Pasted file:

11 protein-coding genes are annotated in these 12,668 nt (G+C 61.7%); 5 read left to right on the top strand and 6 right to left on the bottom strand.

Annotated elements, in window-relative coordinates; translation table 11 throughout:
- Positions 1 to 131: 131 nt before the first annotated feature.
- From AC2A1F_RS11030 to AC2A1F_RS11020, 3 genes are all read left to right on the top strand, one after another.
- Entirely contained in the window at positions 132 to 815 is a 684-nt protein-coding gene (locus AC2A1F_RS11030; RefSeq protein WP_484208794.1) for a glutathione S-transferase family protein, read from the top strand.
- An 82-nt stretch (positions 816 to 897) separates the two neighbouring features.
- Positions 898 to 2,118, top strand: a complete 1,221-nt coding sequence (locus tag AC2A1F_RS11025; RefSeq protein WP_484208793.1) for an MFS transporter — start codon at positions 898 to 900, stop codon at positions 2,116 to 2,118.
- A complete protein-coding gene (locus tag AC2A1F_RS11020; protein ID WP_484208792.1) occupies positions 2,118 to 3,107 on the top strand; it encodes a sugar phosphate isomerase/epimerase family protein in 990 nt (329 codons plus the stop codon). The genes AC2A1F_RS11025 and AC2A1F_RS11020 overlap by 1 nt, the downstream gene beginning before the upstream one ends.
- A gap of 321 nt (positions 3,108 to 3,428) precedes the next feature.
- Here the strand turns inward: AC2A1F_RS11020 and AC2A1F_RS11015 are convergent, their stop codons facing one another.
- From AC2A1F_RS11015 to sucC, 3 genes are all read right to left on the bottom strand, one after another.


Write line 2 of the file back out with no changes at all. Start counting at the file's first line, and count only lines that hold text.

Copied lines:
Annotated elements, in window-relative coordinates; translation table 11 throughout: